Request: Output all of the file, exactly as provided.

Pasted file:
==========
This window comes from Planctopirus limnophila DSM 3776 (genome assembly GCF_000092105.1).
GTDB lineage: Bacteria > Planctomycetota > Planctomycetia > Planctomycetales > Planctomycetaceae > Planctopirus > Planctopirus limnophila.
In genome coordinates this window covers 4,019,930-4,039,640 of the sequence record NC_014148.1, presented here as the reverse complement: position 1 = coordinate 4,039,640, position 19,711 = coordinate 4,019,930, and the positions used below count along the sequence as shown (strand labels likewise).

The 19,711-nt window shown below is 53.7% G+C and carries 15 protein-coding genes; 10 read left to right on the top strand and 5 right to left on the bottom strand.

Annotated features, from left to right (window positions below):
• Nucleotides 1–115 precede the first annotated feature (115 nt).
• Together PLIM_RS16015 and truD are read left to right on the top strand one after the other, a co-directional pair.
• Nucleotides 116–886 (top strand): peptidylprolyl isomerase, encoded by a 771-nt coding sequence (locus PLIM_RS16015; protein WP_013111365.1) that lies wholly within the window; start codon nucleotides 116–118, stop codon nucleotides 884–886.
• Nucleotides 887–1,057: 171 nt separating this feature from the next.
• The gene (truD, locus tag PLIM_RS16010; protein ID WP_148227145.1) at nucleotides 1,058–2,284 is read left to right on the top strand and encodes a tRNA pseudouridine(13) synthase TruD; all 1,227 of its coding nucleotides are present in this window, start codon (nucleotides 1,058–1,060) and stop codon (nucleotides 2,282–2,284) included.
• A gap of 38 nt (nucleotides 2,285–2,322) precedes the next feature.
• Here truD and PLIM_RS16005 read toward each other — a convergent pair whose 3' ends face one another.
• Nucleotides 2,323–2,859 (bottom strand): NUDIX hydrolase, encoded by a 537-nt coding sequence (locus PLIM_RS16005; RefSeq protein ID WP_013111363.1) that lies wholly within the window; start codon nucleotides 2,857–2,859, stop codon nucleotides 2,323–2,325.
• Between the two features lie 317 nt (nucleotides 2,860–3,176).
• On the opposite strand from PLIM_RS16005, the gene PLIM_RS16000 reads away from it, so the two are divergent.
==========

This window comes from Planctopirus limnophila DSM 3776 (genome assembly GCF_000092105.1).
GTDB lineage: Bacteria > Planctomycetota > Planctomycetia > Planctomycetales > Planctomycetaceae > Planctopirus > Planctopirus limnophila.
In genome coordinates this window covers 4,019,930-4,039,640 of the sequence record NC_014148.1, presented here as the reverse complement: position 1 = coordinate 4,039,640, position 19,711 = coordinate 4,019,930, and the positions used below count along the sequence as shown (strand labels likewise).

The 19,711-nt window shown below is 53.7% G+C and carries 15 protein-coding genes; 10 read left to right on the top strand and 5 right to left on the bottom strand.

Annotated features, from left to right (window positions below):
• Nucleotides 1–115 precede the first annotated feature (115 nt).
• Together PLIM_RS16015 and truD are read left to right on the top strand one after the other, a co-directional pair.
• Nucleotides 116–886 (top strand): peptidylprolyl isomerase, encoded by a 771-nt coding sequence (locus PLIM_RS16015; protein WP_013111365.1) that lies wholly within the window; start codon nucleotides 116–118, stop codon nucleotides 884–886.
• Nucleotides 887–1,057: 171 nt separating this feature from the next.
• The gene (truD, locus tag PLIM_RS16010; protein ID WP_148227145.1) at nucleotides 1,058–2,284 is read left to right on the top strand and encodes a tRNA pseudouridine(13) synthase TruD; all 1,227 of its coding nucleotides are present in this window, start codon (nucleotides 1,058–1,060) and stop codon (nucleotides 2,282–2,284) included.
• A gap of 38 nt (nucleotides 2,285–2,322) precedes the next feature.
• Here truD and PLIM_RS16005 read toward each other — a convergent pair whose 3' ends face one another.
• Nucleotides 2,323–2,859 (bottom strand): NUDIX hydrolase, encoded by a 537-nt coding sequence (locus PLIM_RS16005; RefSeq protein ID WP_013111363.1) that lies wholly within the window; start codon nucleotides 2,857–2,859, stop codon nucleotides 2,323–2,325.
• Between the two features lie 317 nt (nucleotides 2,860–3,176).
• On the opposite strand from PLIM_RS16005, the gene PLIM_RS16000 reads away from it, so the two are divergent.